The first day is spent riving, or splitting the green log with an axe and wedges. “You don’t saw the wood into the components, so that the grain of the wood follows continuously down the entire length of the piece you’re making. Choosing the proper grain gives the component strength, flexibility and because of this, you can make the component very small but very strong and flexible. You can use ash, oak or hickory for making all components of the back. Making the spindles and bow is the most intensive part of chair making,” explained Peirce.
From the split wood, you make the components for the back of the chair, then shape and steam the, arm, bow and spindles. You leave these components to dry to form. Then you take tow pieces of white pine and clamp them down flat so you can hand plane (roughing the piece out) both sides flat, leaving no natural curves or roughness. Once planned and smooth, you glue the two pieces together, clamp them and leave them to dry overnight.
Day two is spent preparing the seat to completion. You plane it again to make sure it is perfectly flat on bottom and top. Once it is squared up, you place the seat pattern onto it. You take a coping or band saw and cut out the shape of the seat. Then shave the edges of the seat with a draw knife to rough it out. Then you use a spoke shave to take it closer to finished angle.
Now you take the gutter adze and do a rough hollowing-out of the seat, then using a scorp tool, you refine it down. Next I use a compass plane to bring it closer to pattern. Then I use a travisher, (the last carving or sculpting tool used on the seat) for the final form and lastly a scraper to smooth and finish the seat form.
Day three is for legging-up the chair. That is marking and drilling leg placement. Using a 5/8th’s spoon bit, you drill out the leg holds while making sure they angle properly.
Next I use a tapered reamer on the leg holes which enlarges the hole and fits the taper of the leg. A tapered hole and tapered leg lock together, unlike modern wood chairs which usually lose their legs as they are straight drilled and not under tension.
You assemble the legs and stretchers to the chair seat, making sure it is balanced properly and fits together with a little pressure. Then you take it all apart and apply glue if everything is perfectly fitting and hammer the legs into their holes. The tapered tenon of the leg (end part of leg that goes into the hole) is hammered through the seat hole, (or mortise) and the tenon sticks a little above the seat. The tenon is split with a chisel and then a wedge of wood is slammed into the split and glued. This gives the chair seat and legs a very strong, tight bond. This locks everything together. Then you trim it off with a sweep gouge.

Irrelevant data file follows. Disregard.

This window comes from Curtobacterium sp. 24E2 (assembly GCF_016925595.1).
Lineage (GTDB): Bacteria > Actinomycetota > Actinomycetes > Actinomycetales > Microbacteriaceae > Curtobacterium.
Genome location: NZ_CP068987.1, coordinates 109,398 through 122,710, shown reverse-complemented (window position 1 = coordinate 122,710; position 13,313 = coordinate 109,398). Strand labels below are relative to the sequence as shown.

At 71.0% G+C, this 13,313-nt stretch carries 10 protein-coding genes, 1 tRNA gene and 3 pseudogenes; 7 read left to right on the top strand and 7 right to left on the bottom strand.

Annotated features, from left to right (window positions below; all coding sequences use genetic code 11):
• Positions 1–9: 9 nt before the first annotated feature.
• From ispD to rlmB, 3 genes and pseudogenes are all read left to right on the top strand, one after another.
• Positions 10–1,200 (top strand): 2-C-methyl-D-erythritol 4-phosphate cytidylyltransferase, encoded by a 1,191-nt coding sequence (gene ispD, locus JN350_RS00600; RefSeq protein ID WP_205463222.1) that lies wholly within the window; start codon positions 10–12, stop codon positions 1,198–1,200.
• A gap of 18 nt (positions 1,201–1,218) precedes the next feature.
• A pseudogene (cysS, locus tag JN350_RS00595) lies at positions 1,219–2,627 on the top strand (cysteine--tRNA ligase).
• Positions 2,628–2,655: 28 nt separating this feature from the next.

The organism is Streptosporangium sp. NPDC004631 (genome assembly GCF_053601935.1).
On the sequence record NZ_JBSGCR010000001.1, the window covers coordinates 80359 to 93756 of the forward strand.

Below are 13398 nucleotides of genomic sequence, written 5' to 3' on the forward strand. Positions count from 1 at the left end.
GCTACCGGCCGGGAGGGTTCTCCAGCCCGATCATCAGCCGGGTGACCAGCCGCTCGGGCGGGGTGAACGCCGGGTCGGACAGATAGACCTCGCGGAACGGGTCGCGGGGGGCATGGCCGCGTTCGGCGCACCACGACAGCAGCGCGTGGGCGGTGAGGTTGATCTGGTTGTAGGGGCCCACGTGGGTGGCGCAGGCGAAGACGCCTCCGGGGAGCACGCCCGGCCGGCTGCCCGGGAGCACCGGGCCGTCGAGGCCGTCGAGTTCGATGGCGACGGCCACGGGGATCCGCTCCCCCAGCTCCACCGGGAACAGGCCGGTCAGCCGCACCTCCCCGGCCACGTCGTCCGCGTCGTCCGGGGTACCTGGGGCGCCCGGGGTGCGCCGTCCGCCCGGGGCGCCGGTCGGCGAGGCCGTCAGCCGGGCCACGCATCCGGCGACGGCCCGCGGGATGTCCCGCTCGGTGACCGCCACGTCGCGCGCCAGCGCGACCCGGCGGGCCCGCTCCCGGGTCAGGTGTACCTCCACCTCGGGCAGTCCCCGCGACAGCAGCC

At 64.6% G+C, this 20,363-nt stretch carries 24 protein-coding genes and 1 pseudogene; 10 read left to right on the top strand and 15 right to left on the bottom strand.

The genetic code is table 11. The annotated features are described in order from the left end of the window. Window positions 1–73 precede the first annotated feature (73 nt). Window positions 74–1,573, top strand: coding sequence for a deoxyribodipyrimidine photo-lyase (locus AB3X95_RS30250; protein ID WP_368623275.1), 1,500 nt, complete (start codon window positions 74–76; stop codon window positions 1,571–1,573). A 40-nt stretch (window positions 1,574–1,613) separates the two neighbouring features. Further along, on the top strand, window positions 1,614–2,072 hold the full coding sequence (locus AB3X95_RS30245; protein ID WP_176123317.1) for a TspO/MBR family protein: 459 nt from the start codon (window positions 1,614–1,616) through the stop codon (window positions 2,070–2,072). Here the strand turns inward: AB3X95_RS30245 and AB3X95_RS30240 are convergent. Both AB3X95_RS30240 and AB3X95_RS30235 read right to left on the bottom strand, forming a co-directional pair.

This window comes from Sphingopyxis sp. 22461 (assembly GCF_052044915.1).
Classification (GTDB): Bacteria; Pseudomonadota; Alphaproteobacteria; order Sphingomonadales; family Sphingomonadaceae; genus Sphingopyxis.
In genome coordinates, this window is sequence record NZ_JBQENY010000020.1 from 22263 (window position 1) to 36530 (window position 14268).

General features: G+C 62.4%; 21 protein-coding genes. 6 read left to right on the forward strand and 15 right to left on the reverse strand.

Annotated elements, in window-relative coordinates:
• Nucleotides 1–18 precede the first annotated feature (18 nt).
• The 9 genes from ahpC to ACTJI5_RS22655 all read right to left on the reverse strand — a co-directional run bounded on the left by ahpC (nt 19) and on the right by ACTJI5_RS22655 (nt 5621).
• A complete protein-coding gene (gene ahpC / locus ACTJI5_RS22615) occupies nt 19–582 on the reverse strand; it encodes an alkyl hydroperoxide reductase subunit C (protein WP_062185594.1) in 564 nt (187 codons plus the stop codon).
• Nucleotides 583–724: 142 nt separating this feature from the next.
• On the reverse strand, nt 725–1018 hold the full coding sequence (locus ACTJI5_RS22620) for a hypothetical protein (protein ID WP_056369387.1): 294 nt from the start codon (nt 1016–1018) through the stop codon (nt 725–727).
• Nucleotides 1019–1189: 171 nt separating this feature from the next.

On day five you mount the bow and complete the assembly of the chair. Then you scrape and sand the chair to preparer it for finishing. Historically, chairs were always painted, this was because the chairs were made with different sorts of woods and aesthetic reasons. I coat it with two coats of milk paint (which is a non-toxic paint of the period made from milk proteins). I use milk paints and usually layer it, according to the request of the client. Colour was dictated by the fashion of the day.
After drying, which takes about an hour, you rub the chair down with three coats of tung oil, to give it a lush, smooth finish. Then the chair is ready for the client. There are no nails or screws used in the production of the chair.
One of Peirce’s chair-making students is Richard Shuttleworth, a 68-year-old retired civil engineer from the nearby village of Philpsburg. “I’ve always been fascinated by Windsor chairs and always wanted to take a course to learn how to build them. So when Tony opened this place, I decided to take a course that Tony was offering on how to build your own chair. It was one on one, teacher and student over the course of five full days,” he explained.
“There is more to chair building than meets the eye, so I was to learn. You learn the how to use a host of period tools, setting out of all the angles, and how the pieces lock together for a really solid chair. I would love to make another but you need very specialized tools which is quite the investment, so my first will possibly be my last.”
But what Shuttleworth didn’t realize was how physical it is to build your own chair. “I was quite surprised about how physically demanding it is making a handmade chair. All the planning, shaving and using various sized tools for certain procedures require a lot of physical strength and the seat especially took a bit of oomph to work out. I’ve never worked so hard in all my life, over those five days.”
The details of choosing the wood and painstakingly putting the components together takes great patience and a true love of chair making workmanship. Tony Peirce’s chairs are heirlooms that will endure for generations; a lasting monument to the man who sculpted them. “They’re comfy. That’s what it’s all about.”
The sack back sells for $625 and the bow back for $575. For more information contact www.windsorheritage.com or call 450-248-3692